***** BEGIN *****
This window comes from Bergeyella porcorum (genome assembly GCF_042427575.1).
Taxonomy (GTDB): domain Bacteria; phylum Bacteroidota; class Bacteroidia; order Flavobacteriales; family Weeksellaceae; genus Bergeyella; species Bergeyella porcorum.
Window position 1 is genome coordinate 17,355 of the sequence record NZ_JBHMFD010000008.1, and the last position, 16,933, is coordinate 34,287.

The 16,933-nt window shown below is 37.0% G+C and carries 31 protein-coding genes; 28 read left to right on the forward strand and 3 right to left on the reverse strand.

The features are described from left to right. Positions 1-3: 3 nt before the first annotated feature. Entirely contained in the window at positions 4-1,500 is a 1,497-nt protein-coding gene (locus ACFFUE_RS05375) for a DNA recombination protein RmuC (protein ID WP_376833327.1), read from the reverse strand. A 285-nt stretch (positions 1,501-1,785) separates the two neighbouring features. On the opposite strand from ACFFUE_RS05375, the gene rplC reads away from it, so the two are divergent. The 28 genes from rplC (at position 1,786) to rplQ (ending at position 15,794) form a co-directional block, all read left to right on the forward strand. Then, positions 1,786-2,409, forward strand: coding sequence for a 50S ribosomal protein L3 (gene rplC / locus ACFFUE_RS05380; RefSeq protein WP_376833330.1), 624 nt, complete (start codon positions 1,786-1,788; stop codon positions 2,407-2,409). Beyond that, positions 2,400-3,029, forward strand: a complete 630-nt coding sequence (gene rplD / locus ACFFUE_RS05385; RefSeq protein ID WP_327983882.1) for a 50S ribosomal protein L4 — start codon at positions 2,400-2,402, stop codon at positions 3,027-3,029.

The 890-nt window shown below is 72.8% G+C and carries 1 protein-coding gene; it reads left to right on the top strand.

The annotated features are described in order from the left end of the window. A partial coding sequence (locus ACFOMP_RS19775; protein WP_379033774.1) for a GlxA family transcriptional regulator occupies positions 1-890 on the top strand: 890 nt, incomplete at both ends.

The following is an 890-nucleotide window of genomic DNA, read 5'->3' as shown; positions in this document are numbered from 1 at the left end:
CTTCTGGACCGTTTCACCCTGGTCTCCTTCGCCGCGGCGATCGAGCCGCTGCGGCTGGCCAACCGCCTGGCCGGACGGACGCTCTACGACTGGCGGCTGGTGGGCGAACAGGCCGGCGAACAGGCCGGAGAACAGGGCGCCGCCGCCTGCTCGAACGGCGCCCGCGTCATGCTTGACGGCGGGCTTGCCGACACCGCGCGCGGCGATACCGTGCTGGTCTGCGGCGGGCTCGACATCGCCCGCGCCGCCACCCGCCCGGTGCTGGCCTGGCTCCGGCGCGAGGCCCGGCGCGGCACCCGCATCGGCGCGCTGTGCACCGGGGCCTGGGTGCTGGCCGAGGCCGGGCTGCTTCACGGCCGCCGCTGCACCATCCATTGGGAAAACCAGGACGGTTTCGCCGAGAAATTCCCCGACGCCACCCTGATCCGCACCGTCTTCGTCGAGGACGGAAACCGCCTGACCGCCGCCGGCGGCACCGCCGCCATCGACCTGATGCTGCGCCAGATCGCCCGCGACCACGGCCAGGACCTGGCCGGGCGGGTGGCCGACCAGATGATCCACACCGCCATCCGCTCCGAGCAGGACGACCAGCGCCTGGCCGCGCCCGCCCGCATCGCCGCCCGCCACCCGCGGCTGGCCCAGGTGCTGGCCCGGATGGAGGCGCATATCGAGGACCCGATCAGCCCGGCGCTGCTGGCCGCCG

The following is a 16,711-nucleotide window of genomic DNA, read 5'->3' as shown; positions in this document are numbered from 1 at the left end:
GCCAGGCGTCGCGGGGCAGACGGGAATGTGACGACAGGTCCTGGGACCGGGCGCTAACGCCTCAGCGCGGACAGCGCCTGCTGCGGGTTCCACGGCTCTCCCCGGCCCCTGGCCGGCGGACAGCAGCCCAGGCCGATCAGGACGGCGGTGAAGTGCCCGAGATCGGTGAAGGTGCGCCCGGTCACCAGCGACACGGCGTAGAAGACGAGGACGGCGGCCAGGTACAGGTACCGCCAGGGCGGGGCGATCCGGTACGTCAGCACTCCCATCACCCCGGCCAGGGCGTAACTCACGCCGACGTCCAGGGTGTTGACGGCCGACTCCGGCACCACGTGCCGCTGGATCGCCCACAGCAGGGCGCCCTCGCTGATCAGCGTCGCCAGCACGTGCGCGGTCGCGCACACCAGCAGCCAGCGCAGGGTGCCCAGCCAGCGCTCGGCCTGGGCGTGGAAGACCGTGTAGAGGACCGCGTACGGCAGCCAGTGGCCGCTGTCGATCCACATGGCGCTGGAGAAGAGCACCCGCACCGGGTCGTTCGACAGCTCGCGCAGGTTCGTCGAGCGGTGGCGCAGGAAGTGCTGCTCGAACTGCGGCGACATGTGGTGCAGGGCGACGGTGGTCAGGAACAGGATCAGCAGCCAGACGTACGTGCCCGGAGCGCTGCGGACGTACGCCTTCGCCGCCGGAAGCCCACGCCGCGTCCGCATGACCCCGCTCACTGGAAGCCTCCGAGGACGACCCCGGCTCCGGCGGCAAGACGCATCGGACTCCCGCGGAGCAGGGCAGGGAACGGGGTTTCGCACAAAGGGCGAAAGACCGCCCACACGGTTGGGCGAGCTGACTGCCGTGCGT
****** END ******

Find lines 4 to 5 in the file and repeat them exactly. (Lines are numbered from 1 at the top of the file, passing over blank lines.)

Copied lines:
The 16,933-nt window shown below is 37.0% G+C and carries 31 protein-coding genes; 28 read left to right on the forward strand and 3 right to left on the reverse strand.

The features are described from left to right. Positions 1-3: 3 nt before the first annotated feature. Entirely contained in the window at positions 4-1,500 is a 1,497-nt protein-coding gene (locus ACFFUE_RS05375) for a DNA recombination protein RmuC (protein ID WP_376833327.1), read from the reverse strand. A 285-nt stretch (positions 1,501-1,785) separates the two neighbouring features. On the opposite strand from ACFFUE_RS05375, the gene rplC reads away from it, so the two are divergent. The 28 genes from rplC (at position 1,786) to rplQ (ending at position 15,794) form a co-directional block, all read left to right on the forward strand. Then, positions 1,786-2,409, forward strand: coding sequence for a 50S ribosomal protein L3 (gene rplC / locus ACFFUE_RS05380; RefSeq protein WP_376833330.1), 624 nt, complete (start codon positions 1,786-1,788; stop codon positions 2,407-2,409). Beyond that, positions 2,400-3,029, forward strand: a complete 630-nt coding sequence (gene rplD / locus ACFFUE_RS05385; RefSeq protein ID WP_327983882.1) for a 50S ribosomal protein L4 — start codon at positions 2,400-2,402, stop codon at positions 3,027-3,029.